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American women are working more but "overwork" is holding them back

Study: Women working more hours than ever

Women are working more hours than they have in the past 40 years — and while this means more opportunity for some, it can also become a burden when combined with being a parent.

Since 1977, women have picked up five more weeks of paid full-time work a year, a new report from the Institute for Women's Policy Research found. For moms, it's even more: 300 hours more per year, or more than seven weeks. Mothers, however, work fewer hours than women who don't have kids.

Sarah Holder, author of The Toll of Parenting on the American Woman's Workweek, told CBSN that even though women are working more hours, "they are not more likely to be working as a working mother."

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Anne-Marie Green and Sarah Holder discussing the toll of parenting on the American woman's workweek on CBSN. 

The study also finds that a quarter of working women work part time, particularly during their "prime working years" from 25 to 64. Forty-eight percent of women who work part-time jobs — often times lower-paid and with fewer benefits than full-time positions — cited child-care issues and personal obligations as reasons for choosing to do so.

"We need to tackle the incentives that encourage men to spend as much time as possible away from home and make it difficult for women to be in paid work," said Ariane Hegewisch, co-author of the study.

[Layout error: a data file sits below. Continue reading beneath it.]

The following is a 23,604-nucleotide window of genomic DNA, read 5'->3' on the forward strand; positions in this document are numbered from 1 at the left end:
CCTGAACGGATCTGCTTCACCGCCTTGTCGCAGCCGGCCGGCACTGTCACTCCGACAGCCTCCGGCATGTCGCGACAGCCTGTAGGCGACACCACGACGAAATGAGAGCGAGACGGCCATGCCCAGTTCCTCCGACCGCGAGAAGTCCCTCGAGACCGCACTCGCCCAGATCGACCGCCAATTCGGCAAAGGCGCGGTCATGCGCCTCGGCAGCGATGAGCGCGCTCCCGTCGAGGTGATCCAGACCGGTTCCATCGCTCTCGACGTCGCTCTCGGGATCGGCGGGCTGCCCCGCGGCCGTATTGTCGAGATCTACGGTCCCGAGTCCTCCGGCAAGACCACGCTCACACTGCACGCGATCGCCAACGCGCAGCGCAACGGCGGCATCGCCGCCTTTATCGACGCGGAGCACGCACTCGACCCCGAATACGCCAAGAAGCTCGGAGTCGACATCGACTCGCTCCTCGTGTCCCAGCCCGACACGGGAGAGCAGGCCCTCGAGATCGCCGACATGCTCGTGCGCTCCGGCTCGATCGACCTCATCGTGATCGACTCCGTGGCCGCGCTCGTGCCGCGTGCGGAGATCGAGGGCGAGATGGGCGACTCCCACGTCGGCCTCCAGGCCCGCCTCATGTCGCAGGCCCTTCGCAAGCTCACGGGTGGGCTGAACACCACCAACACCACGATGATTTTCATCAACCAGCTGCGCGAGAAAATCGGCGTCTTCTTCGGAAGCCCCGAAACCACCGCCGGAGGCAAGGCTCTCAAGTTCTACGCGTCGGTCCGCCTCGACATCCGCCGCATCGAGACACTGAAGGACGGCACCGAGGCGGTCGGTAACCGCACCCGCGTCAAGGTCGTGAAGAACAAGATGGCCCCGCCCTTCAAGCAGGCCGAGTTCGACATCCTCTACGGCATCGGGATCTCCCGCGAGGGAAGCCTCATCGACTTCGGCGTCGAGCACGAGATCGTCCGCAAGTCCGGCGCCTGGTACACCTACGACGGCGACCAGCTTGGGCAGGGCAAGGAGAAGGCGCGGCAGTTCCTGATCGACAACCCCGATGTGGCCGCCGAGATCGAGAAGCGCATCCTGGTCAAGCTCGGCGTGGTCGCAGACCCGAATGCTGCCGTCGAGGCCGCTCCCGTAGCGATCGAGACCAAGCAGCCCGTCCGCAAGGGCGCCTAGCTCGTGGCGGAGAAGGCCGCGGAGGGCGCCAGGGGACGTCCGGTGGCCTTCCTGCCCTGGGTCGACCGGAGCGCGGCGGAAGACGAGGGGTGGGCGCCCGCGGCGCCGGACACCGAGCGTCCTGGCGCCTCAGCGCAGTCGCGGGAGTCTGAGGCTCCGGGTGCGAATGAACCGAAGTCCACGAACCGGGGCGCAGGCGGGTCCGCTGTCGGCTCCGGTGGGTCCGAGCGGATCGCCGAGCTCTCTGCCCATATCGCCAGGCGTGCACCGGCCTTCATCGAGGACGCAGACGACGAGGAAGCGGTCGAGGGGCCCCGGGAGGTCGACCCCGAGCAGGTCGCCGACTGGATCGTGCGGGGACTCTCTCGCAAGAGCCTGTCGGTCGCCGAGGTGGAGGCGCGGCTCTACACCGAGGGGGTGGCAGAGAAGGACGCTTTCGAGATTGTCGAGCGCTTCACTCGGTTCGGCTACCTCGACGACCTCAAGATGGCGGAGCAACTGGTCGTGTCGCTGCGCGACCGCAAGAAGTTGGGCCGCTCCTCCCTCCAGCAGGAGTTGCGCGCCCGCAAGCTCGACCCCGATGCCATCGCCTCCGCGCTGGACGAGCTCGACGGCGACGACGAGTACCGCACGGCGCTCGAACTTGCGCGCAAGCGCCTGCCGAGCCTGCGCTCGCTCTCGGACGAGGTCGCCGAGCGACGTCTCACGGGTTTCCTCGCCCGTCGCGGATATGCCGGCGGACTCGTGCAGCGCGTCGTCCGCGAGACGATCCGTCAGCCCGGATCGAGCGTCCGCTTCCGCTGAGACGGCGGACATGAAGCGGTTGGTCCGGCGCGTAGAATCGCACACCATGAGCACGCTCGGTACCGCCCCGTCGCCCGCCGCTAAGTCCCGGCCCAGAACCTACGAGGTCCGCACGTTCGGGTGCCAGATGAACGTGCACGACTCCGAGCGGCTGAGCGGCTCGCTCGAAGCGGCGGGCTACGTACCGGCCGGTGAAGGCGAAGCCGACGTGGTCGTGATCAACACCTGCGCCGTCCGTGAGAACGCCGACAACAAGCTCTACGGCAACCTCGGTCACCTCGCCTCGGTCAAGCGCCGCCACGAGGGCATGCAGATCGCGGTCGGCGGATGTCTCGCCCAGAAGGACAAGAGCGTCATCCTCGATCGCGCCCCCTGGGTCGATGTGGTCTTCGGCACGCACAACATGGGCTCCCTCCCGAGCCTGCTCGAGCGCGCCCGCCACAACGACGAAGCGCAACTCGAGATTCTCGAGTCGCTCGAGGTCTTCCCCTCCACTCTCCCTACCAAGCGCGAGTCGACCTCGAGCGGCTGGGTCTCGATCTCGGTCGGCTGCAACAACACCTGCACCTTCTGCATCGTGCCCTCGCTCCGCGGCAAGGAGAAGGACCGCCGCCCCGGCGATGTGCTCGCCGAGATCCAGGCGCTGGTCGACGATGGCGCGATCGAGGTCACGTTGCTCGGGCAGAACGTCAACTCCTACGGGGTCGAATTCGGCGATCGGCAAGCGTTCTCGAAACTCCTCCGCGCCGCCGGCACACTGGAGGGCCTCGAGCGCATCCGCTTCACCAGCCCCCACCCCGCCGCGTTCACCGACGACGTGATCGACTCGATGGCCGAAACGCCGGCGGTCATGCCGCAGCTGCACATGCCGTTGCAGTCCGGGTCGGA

Since 1977, according to the study, men are only working one more full-time week than before. The average annual hours of fathers fell by eight hours.

"While the distribution of paid work hours has become more evenly split between men and women over the last four decades, who does unpaid care has not seen a similar shift," said Valerie Lacarte, co-author of the study. "This has created a double-bind on women's and men's limited time, reducing women's access to the highest paid jobs because of the imbalance in family care responsibilities, while making it more difficult for men to contribute equally to care and domestic work."

The practice of "overwork" — defined in the report as working too hard or too long— is another factor that reduces women's access to the highest paid jobs, the study finds, because of the imbalance in family care responsibilities. Likewise, overwork also makes it more difficult for men to contribute equally to care and domestic work.

Policies that would strengthen part-time work by providing equal treatment in pay, promotions, benefits and fairer scheduling practices would benefit women more than men, Holder said. She also suggested that giving more paid leave for child-rearing, increasing vacation days and deemphasizing overwork could bring about more equality between men and women.

Technological innovation in the coming decades will provide opportunities to promote a more equal distribution of work and family time, the study argues. Machine learning, robotics, and artificial intelligence are likely to automate many tasks and jobs.

"The productivity gained from those technological changes could also be used to rebalance those gender disparities and allow women to have more time to advance in their careers and allow fathers to spend more time, not at the office but at home caring for their children," Holder said.

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